DAMASCUS, SYRIA (11:30 AM) – The military forces of Myanmar, together with extremist Buddhist vigilante lynch mobs, are still actively persecuting the Rohingya minority in the state of Rakhine, a report by Amnesty International states. The report is in direct contradiction to claims by Myanmar’s leader Aung San Suu Kyi that army operations have ended in the province.
On Friday, Amnesty issued its findings based on satellite images and videos from Myanmar. According to the organisation, the evidence shows smoke rising from burning Rohingya villages. The burning of villages, many of which were already abandoned earlier, is done in an apparent attempt by the army to ensure Rohingya refugees have no home to return to.
“This damning evidence from the ground and from space flies in the face of Aung San Suu Kyi’s assertions to the world that what she called military ‘clearance operations’ in Rakhine State ended on 5 September,” said Tirana Hasan, the director of Crisis Response at Amnesty International.
The latest military crackdown on the Rohingya, an ethnic minority that consists mostly out of Muslims, in Myanmar started on August 25, when the authorities used a series of attacks on police and army bases as a pretext for a brutal and merciless campaign against the entire minority in the Rakhine state of Myanmar. Nearly 430,000 Rohingya have reportedly fled the country since, most of them to Bangladesh.
Aung San Suu Kyi, the State Counsellor of Myanmar (a position comparable to that of prime minister), originally refused to give any statement about what was happening in Rakhine. Under international pressure, she finally broke her silence on Tuesday, only to issue a justification of the army’s actions, to the disappointment of many.
The Nobel Peace Prize winner and former opposition leader Suu Kyi stated that she did not know why Rakhine Muslims were fleeing the country in droves, and refused to even name or admit the atrocities committed by her armies. To make matters even more controversial, she refused to use the term “Rohingyas” in her speech. The 1982 Nationality Law, which is still in effect today, stipulates that the Rohingya are not considered citizens of Myanmar and as such have no civil rights in the nation. According to the ruling, that Suu Kyi seems to accept, the Rohingya are considered Bengalis and are illegal squatters in Myanmar.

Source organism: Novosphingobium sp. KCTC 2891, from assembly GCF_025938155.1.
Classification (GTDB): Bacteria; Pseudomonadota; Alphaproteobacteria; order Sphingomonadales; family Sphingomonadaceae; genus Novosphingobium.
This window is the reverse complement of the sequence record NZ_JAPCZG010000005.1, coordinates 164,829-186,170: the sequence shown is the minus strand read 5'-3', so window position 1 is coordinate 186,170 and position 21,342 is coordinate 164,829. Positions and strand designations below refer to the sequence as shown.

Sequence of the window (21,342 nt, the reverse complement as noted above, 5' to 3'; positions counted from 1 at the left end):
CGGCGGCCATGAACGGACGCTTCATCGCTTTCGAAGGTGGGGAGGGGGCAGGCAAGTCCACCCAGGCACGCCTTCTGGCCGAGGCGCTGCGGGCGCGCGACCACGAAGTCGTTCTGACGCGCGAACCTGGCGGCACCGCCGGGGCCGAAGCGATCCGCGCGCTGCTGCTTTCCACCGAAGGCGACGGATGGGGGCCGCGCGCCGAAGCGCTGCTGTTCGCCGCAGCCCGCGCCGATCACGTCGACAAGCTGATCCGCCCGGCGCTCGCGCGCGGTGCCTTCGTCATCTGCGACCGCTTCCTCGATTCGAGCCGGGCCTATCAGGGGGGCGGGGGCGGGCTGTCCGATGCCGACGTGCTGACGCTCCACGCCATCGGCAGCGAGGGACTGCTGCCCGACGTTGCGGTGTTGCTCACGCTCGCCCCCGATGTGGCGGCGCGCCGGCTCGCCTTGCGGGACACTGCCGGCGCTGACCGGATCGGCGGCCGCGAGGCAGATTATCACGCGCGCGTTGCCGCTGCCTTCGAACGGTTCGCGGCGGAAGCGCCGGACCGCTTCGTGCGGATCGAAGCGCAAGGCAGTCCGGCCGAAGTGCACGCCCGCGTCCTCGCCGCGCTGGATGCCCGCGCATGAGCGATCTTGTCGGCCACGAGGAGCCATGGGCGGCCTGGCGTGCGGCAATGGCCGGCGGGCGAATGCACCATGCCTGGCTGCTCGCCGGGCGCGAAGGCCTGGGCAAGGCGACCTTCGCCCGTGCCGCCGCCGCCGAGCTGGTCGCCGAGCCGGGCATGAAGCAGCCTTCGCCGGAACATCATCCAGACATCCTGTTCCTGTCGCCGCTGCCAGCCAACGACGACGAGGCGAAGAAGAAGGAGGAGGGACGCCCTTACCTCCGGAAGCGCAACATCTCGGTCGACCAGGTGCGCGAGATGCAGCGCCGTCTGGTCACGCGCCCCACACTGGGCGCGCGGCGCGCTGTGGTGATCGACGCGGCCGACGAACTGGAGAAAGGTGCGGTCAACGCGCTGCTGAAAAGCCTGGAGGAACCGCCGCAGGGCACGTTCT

Suu Kyi’s remarks sparked a wave of protest and criticism worldwide, particularly from Islamic nations. The United Nations branded the anti-Rohingya campaign as a case of ethnic cleansing, and Turkish president Erdogan even called it a campaign of outright genocide. Nations like Iran have already started sending tons of humanitarian aid to Bangladesh to support the refugees, with Supreme Leader Ali Khamenei calling on all Islamic countries to exert political pressure on the Myanmar regime.
Despite Suu Kyi’s claim that the military crackdown already ended on September 5, the recent findings by Amnesty say otherwise. Even worse, the International Campaign to Ban Landmines (ICBL) claims that the military is deploying minefields in order to kill Rohingyas who are trying to flee the country.
“According to eyewitness accounts, photographic evidence, and multiple reports, antipersonnel mines have been laid between Myanmar’s two major land crossings with Bangladesh, resulting in casualties among Rohingya refugees fleeing government attacks on their homes,” the ICBL said in the statement on Friday.
Even after arrival in Bangladesh, the situation of the Rohingya remains extremely precarious. “The situation in the camps is so incredibly fragile, especially with regard to shelter, food and water, and sanitation, that one small event could lead to an outbreak that may be the tipping point between a crisis and a catastrophe (…) Hundreds of thousands of refugees are living in an extremely precarious situation, and all the preconditions for a public health disaster are there,” emergency coordinator of the medical relief agency Doctors without Borders, Robert Onus, said in a statement.